Have You Forgotten the Most Important Safety Rule?

What are your safety rules? Wear helmets, don’t stick your finger in an outlet, buckle up, look both ways before crossing the street, . . . things like that? How about body safety rules?

If you only read one parenting book this summer, read Off Limits, A Parents Guide to Keeping Kids Safe from Sexual Abuse by Sandy K. Wurtele, Ph.D. and Feather Berkower, M.S.W. and you’ll realize that you, like me, missed the most important rules of allbody safety rules.

Body Safety Rules

Body Safety Rules I met Berkower at a neighbor’s house six years ago. She gave an all day “Parenting Safe Children” workshop for a group of couples. Honestly, I dreaded the workshop. I mean, what is more scary and awful than talking about sex, rape, abuse, and incest? (Nothing I can think of.)

But, the amazing thing was how much the class helped me NOT to be scared. Berkower’s goal, which is the same in her book, is that parents know enough to make their children safe from predators.

Why? Because one in three girls and one in seven boys are sexually abused by age 18. And if you think that’s frightening, consider this –those are just the cases that are reported!

Berkower asked my parent friends and me to brainstorm our safety rules, like I asked you earlier. So, we wrote an extensive list.

She stared at us, silent.

“Why don’t you have any rules about body safety?” she asked with intensity.

Um. Huh?

Berkower was and is adament. Parents must teach Body-Safety Rules throughout a child’s life. Weekly, daily. Not just once. Rules such as:

  • No one is allowed to touch your private parts.
  • If someone tries to touch your private parts, say NO!
  • and more.

And she gives parents Off-Limits Rules, too such as:

  • You have a right to choose how you demonstrate affection. (in other words, no mandatory hugs or kisses.)
  • You are the boss of your body. “Children who understand that their bodies belong to them and that no one else has the right to touch or look at their private parts are children who will be less vulnerable to sexual abuse.”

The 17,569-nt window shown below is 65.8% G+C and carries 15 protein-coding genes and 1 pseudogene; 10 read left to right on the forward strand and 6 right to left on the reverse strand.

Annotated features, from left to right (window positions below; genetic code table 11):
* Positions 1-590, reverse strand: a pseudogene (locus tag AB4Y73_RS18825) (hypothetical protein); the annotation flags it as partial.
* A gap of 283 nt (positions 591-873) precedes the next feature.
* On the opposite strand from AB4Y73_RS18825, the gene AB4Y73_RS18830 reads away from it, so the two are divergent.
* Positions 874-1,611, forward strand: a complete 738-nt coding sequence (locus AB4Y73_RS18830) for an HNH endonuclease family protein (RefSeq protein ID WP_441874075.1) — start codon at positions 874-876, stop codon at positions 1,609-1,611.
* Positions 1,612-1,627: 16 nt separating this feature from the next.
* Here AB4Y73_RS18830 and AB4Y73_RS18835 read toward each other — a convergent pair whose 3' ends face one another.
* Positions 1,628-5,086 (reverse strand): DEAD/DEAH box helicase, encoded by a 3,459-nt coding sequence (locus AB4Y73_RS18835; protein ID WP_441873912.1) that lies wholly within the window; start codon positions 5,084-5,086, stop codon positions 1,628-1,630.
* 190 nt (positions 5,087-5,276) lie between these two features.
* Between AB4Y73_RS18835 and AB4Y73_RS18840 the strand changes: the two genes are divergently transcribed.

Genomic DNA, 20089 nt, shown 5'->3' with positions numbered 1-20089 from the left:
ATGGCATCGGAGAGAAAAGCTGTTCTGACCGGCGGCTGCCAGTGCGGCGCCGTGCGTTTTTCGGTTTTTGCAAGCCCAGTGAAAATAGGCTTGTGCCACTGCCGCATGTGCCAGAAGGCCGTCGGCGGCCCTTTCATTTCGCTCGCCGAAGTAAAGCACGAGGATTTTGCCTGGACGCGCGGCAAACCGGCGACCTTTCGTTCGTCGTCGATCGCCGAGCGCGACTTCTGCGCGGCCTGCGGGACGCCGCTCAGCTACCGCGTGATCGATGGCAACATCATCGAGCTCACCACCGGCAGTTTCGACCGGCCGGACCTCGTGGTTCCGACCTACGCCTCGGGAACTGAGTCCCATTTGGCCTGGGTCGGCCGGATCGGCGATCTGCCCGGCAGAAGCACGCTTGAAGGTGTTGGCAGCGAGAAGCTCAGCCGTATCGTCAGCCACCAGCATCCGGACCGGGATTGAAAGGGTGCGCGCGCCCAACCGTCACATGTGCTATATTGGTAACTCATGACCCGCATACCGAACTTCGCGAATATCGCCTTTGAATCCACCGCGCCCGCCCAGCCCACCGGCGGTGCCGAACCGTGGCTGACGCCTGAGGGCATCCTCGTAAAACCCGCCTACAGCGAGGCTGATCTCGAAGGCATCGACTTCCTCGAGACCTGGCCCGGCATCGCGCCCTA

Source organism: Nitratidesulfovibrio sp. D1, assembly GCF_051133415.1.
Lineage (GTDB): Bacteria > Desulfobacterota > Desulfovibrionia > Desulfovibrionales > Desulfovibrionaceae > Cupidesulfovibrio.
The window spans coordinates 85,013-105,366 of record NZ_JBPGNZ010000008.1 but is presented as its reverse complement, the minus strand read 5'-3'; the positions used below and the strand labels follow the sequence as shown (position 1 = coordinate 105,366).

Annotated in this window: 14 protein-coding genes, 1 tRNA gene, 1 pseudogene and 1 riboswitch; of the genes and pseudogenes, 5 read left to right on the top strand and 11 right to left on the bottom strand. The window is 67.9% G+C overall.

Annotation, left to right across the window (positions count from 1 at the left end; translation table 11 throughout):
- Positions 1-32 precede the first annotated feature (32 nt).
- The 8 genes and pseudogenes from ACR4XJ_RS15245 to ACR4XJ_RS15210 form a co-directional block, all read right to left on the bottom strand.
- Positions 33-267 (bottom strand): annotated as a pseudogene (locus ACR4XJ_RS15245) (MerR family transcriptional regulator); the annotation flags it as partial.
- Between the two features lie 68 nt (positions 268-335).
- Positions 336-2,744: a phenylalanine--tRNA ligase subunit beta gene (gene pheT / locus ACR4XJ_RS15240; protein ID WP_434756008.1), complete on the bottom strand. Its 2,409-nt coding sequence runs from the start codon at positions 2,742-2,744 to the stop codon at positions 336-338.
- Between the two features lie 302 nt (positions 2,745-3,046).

• and more.

Another point that Berkower makes and differs from others is this — (and I agree from personal experience) is this: Don’t wait for your child to start the conversation. “Your child may never ask, but he or she still needs to know. It’s a parent’s resonsibiltiy to introduce the topic, little by little, and to do it frequently,” Berkower writes in the Off Limits book.

I bought this book and read it quickly – it’s a well-written and easy to read. More importantly, it’s full of essential parenting information to keep your child safe from predators. I don’t want to give away one copy. I want you all to own it for yourselves. Go to Parenting Safe Children and buy Off Limits.


  1. says

    As our kids grow and become more independent in the world having such rules and conversations becomes critical. I’m so glad to hear that instead of raising your fears, the knowledge in this book helped you to calm them.

    Thank you for reminding me to have some conversations with my kids. NOW. (well, when they get home from school, anyway).

  2. says

    Think it is so important to keep having these conversations over and over again in small bytes. Thanks for sharing this resource.

  3. Laura says

    My co-workers scoff at me when I told them I was having the drug talk with my 3 yr. old. Your post is a great reminder that there are other concerns as well. I definitely need to get this book.

  4. says

    Your post is so helpful because I was like you, don’t really want to delve into this topic at a workshop. Thank you for such good reminder on keeping our kids safe! I will be sure to have that conversation with my kids again!

  5. says

    I just had a conversation with my girls about this yesterday! Such an awkward topic (and that’s how I started my “talk”), but so necessary. I feel like this has been brought to my attention by so many people lately and I am glad, because I needed to take action.

    Thanks for sharing Melissa!

    • says

      I think we are more uncomfortable then them! Maybe I got over some of it when I had to teach puberty in 5th grade. There’s nothing quite like explaining “nocturnal emissions” and labeling the private parts on an overhead projector. Lots of discipline required not to giggle or blush.

  6. says

    I just “stumbled” by from the hop, which is found on a page on my site that lists more than 200 hops, memes, and photo challenges… some for each day of the week. Check under the header for the link to that page. I’ve also just started a BlogFrog community that focuses on hops, carnivals, memes, and photo challenges. Go to http://theblogfrog.com/1504201 to visit & participate.
    I hope you’ll visit me soon and follow back!

  7. Cynthia says

    This is such a powerful reminder –seems so simple and yet is to this day still so courageous to teach our children reverence for themselves and others. The numbers are astounding. Thank you, thank you, thank you for sharing

  8. says

    Thanks so much for your excellent feedback on Off Limits, glad you found the material so helpful. I have written other books for parents on this topic, and they are available on my website, http://www.sandywurtele.com. Parents play a hugely important role in keeping children safe from sexual exploitation–keep up the great work! Sandy


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